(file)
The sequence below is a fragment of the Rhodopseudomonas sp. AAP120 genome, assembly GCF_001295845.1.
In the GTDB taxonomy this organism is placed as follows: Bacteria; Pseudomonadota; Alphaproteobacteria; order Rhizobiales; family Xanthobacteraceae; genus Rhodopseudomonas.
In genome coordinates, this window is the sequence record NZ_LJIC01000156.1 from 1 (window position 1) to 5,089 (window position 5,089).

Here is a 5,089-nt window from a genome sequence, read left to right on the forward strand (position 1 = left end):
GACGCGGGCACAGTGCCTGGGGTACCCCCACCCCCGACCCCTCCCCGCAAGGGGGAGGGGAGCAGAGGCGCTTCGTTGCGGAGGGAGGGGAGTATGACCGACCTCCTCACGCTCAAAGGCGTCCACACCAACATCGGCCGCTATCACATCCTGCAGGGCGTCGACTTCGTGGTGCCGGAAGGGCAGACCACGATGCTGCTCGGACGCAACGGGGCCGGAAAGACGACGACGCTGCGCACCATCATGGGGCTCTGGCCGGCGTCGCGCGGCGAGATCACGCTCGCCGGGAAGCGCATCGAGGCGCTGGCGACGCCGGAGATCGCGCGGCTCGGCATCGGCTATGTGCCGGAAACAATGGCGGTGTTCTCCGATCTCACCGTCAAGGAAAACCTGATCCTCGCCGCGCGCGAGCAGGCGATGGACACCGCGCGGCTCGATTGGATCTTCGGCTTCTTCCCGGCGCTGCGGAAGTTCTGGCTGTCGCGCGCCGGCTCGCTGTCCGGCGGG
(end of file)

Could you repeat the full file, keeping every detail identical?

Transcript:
The sequence below is a fragment of the Rhodopseudomonas sp. AAP120 genome, assembly GCF_001295845.1.
In the GTDB taxonomy this organism is placed as follows: Bacteria; Pseudomonadota; Alphaproteobacteria; order Rhizobiales; family Xanthobacteraceae; genus Rhodopseudomonas.
In genome coordinates, this window is the sequence record NZ_LJIC01000156.1 from 1 (window position 1) to 5,089 (window position 5,089).

Here is a 5,089-nt window from a genome sequence, read left to right on the forward strand (position 1 = left end):
GACGCGGGCACAGTGCCTGGGGTACCCCCACCCCCGACCCCTCCCCGCAAGGGGGAGGGGAGCAGAGGCGCTTCGTTGCGGAGGGAGGGGAGTATGACCGACCTCCTCACGCTCAAAGGCGTCCACACCAACATCGGCCGCTATCACATCCTGCAGGGCGTCGACTTCGTGGTGCCGGAAGGGCAGACCACGATGCTGCTCGGACGCAACGGGGCCGGAAAGACGACGACGCTGCGCACCATCATGGGGCTCTGGCCGGCGTCGCGCGGCGAGATCACGCTCGCCGGGAAGCGCATCGAGGCGCTGGCGACGCCGGAGATCGCGCGGCTCGGCATCGGCTATGTGCCGGAAACAATGGCGGTGTTCTCCGATCTCACCGTCAAGGAAAACCTGATCCTCGCCGCGCGCGAGCAGGCGATGGACACCGCGCGGCTCGATTGGATCTTCGGCTTCTTCCCGGCGCTGCGGAAGTTCTGGCTGTCGCGCGCCGGCTCGCTGTCCGGCGGG